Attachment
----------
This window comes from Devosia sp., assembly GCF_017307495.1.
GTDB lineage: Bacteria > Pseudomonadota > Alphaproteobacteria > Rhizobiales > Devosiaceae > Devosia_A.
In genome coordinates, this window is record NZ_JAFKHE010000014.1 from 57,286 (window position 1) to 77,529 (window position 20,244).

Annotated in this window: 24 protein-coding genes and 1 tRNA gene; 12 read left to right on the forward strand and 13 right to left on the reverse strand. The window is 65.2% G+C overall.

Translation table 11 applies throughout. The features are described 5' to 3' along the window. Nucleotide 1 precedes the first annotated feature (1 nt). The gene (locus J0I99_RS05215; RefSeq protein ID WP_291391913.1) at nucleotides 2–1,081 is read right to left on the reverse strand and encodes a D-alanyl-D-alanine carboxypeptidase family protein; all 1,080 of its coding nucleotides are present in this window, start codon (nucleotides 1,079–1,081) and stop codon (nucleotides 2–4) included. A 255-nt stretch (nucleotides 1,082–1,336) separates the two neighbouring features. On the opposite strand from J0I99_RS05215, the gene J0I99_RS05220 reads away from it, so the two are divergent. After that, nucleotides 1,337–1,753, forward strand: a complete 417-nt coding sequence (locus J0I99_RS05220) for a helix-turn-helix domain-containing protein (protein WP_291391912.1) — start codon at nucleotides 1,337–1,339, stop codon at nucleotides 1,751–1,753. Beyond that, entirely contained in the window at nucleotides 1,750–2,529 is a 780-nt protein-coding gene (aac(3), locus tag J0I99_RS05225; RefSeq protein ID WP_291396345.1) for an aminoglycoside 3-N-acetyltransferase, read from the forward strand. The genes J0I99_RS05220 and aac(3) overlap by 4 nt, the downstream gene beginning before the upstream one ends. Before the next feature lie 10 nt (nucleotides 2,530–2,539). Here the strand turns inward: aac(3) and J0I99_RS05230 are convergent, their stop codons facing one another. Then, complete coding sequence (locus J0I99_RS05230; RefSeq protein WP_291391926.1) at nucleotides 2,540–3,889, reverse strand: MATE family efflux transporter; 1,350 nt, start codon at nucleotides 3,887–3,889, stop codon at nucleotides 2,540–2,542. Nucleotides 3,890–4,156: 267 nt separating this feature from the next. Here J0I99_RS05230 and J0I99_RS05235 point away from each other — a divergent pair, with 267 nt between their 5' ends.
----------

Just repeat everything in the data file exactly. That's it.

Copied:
This window comes from Devosia sp., assembly GCF_017307495.1.
GTDB lineage: Bacteria > Pseudomonadota > Alphaproteobacteria > Rhizobiales > Devosiaceae > Devosia_A.
In genome coordinates, this window is record NZ_JAFKHE010000014.1 from 57,286 (window position 1) to 77,529 (window position 20,244).

Annotated in this window: 24 protein-coding genes and 1 tRNA gene; 12 read left to right on the forward strand and 13 right to left on the reverse strand. The window is 65.2% G+C overall.

Translation table 11 applies throughout. The features are described 5' to 3' along the window. Nucleotide 1 precedes the first annotated feature (1 nt). The gene (locus J0I99_RS05215; RefSeq protein ID WP_291391913.1) at nucleotides 2–1,081 is read right to left on the reverse strand and encodes a D-alanyl-D-alanine carboxypeptidase family protein; all 1,080 of its coding nucleotides are present in this window, start codon (nucleotides 1,079–1,081) and stop codon (nucleotides 2–4) included. A 255-nt stretch (nucleotides 1,082–1,336) separates the two neighbouring features. On the opposite strand from J0I99_RS05215, the gene J0I99_RS05220 reads away from it, so the two are divergent. After that, nucleotides 1,337–1,753, forward strand: a complete 417-nt coding sequence (locus J0I99_RS05220) for a helix-turn-helix domain-containing protein (protein WP_291391912.1) — start codon at nucleotides 1,337–1,339, stop codon at nucleotides 1,751–1,753. Beyond that, entirely contained in the window at nucleotides 1,750–2,529 is a 780-nt protein-coding gene (aac(3), locus tag J0I99_RS05225; RefSeq protein ID WP_291396345.1) for an aminoglycoside 3-N-acetyltransferase, read from the forward strand. The genes J0I99_RS05220 and aac(3) overlap by 4 nt, the downstream gene beginning before the upstream one ends. Before the next feature lie 10 nt (nucleotides 2,530–2,539). Here the strand turns inward: aac(3) and J0I99_RS05230 are convergent, their stop codons facing one another. Then, complete coding sequence (locus J0I99_RS05230; RefSeq protein WP_291391926.1) at nucleotides 2,540–3,889, reverse strand: MATE family efflux transporter; 1,350 nt, start codon at nucleotides 3,887–3,889, stop codon at nucleotides 2,540–2,542. Nucleotides 3,890–4,156: 267 nt separating this feature from the next. Here J0I99_RS05230 and J0I99_RS05235 point away from each other — a divergent pair, with 267 nt between their 5' ends.